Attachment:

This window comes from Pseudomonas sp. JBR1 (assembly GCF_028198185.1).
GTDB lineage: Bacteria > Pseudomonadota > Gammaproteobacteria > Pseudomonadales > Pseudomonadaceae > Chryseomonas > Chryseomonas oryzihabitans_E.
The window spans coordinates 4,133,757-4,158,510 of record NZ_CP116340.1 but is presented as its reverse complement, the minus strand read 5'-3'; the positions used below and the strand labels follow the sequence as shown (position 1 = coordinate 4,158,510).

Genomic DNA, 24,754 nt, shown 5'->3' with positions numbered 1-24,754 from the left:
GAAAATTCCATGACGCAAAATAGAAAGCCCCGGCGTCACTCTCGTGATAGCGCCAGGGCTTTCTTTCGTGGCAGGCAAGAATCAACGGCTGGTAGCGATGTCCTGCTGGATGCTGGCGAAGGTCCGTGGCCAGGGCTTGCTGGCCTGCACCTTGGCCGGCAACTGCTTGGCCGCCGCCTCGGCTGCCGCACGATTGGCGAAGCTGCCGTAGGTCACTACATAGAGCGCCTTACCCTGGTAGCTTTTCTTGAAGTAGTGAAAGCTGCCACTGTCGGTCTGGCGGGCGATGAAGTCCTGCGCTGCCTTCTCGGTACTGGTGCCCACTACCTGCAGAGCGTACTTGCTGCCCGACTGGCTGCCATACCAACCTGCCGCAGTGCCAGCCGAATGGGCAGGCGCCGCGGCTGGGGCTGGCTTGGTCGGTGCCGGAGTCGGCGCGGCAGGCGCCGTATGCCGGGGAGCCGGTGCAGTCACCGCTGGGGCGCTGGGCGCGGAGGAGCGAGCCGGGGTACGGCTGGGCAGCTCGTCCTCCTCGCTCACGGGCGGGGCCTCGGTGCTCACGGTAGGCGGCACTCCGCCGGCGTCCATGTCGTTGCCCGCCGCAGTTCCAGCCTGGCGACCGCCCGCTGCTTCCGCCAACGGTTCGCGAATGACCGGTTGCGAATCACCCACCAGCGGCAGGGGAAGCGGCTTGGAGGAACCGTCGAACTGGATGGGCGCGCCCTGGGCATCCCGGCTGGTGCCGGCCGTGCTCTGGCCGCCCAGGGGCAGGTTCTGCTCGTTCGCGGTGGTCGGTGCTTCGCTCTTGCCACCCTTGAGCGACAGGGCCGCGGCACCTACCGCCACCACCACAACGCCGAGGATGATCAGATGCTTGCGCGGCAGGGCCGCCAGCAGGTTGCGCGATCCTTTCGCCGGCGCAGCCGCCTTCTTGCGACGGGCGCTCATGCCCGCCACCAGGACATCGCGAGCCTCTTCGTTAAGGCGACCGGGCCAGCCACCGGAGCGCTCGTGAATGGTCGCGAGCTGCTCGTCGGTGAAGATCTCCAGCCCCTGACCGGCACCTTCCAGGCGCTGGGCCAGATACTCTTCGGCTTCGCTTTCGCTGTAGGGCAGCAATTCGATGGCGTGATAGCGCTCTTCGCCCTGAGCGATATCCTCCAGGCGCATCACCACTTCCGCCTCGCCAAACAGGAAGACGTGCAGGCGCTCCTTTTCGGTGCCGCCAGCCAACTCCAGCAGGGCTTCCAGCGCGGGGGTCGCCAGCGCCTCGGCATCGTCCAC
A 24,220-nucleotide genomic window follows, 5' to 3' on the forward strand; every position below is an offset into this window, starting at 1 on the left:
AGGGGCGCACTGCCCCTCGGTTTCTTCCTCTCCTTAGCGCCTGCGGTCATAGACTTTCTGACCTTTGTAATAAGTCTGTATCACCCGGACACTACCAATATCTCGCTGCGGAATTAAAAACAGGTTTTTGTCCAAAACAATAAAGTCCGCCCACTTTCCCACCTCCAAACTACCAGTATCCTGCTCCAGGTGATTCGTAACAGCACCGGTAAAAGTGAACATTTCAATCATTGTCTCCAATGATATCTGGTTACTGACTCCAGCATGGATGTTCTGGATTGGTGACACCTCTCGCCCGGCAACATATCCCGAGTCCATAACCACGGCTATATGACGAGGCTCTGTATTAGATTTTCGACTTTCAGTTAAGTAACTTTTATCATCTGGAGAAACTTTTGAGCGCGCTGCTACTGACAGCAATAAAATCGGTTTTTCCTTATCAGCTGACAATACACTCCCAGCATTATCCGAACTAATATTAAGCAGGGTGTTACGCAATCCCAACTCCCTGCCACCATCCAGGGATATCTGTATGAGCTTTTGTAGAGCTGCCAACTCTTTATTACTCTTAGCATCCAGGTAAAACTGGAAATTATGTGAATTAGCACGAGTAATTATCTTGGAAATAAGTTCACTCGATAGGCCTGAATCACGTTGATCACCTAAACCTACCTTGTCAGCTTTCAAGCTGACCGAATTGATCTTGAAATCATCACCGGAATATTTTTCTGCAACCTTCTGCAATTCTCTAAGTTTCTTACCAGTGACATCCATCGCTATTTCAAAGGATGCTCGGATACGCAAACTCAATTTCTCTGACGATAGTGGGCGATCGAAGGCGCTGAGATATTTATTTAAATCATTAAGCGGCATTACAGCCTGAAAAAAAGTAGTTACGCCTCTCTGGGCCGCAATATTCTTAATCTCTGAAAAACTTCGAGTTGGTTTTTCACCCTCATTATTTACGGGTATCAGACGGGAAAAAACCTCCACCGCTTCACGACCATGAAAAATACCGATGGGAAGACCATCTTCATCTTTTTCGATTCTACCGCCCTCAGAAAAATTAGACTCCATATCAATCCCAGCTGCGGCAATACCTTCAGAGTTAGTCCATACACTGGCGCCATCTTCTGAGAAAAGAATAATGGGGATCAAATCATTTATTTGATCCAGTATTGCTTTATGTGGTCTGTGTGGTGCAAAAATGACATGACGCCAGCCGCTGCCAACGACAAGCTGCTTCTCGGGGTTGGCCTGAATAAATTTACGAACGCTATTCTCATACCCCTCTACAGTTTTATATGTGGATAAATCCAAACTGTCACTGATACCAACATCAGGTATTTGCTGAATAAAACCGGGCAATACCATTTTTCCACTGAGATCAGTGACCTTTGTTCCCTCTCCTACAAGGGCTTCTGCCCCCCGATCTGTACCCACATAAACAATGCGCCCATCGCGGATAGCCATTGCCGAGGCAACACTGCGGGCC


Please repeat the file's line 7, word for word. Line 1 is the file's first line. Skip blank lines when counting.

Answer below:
AGGGGCGCACTGCCCCTCGGTTTCTTCCTCTCCTTAGCGCCTGCGGTCATAGACTTTCTGACCTTTGTAATAAGTCTGTATCACCCGGACACTACCAATATCTCGCTGCGGAATTAAAAACAGGTTTTTGTCCAAAACAATAAAGTCCGCCCACTTTCCCACCTCCAAACTACCAGTATCCTGCTCCAGGTGATTCGTAACAGCACCGGTAAAAGTGAACATTTCAATCATTGTCTCCAATGATATCTGGTTACTGACTCCAGCATGGATGTTCTGGATTGGTGACACCTCTCGCCCGGCAACATATCCCGAGTCCATAACCACGGCTATATGACGAGGCTCTGTATTAGATTTTCGACTTTCAGTTAAGTAACTTTTATCATCTGGAGAAACTTTTGAGCGCGCTGCTACTGACAGCAATAAAATCGGTTTTTCCTTATCAGCTGACAATACACTCCCAGCATTATCCGAACTAATATTAAGCAGGGTGTTACGCAATCCCAACTCCCTGCCACCATCCAGGGATATCTGTATGAGCTTTTGTAGAGCTGCCAACTCTTTATTACTCTTAGCATCCAGGTAAAACTGGAAATTATGTGAATTAGCACGAGTAATTATCTTGGAAATAAGTTCACTCGATAGGCCTGAATCACGTTGATCACCTAAACCTACCTTGTCAGCTTTCAAGCTGACCGAATTGATCTTGAAATCATCACCGGAATATTTTTCTGCAACCTTCTGCAATTCTCTAAGTTTCTTACCAGTGACATCCATCGCTATTTCAAAGGATGCTCGGATACGCAAACTCAATTTCTCTGACGATAGTGGGCGATCGAAGGCGCTGAGATATTTATTTAAATCATTAAGCGGCATTACAGCCTGAAAAAAAGTAGTTACGCCTCTCTGGGCCGCAATATTCTTAATCTCTGAAAAACTTCGAGTTGGTTTTTCACCCTCATTATTTACGGGTATCAGACGGGAAAAAACCTCCACCGCTTCACGACCATGAAAAATACCGATGGGAAGACCATCTTCATCTTTTTCGATTCTACCGCCCTCAGAAAAATTAGACTCCATATCAATCCCAGCTGCGGCAATACCTTCAGAGTTAGTCCATACACTGGCGCCATCTTCTGAGAAAAGAATAATGGGGATCAAATCATTTATTTGATCCAGTATTGCTTTATGTGGTCTGTGTGGTGCAAAAATGACATGACGCCAGCCGCTGCCAACGACAAGCTGCTTCTCGGGGTTGGCCTGAATAAATTTACGAACGCTATTCTCATACCCCTCTACAGTTTTATATGTGGATAAATCCAAACTGTCACTGATACCAACATCAGGTATTTGCTGAATAAAACCGGGCAATACCATTTTTCCACTGAGATCAGTGACCTTTGTTCCCTCTCCTACAAGGGCTTCTGCCCCCCGATCTGTACCCACATAAACAATGCGCCCATCGCGGATAGCCATTGCCGAGGCAACACTGCGGGCC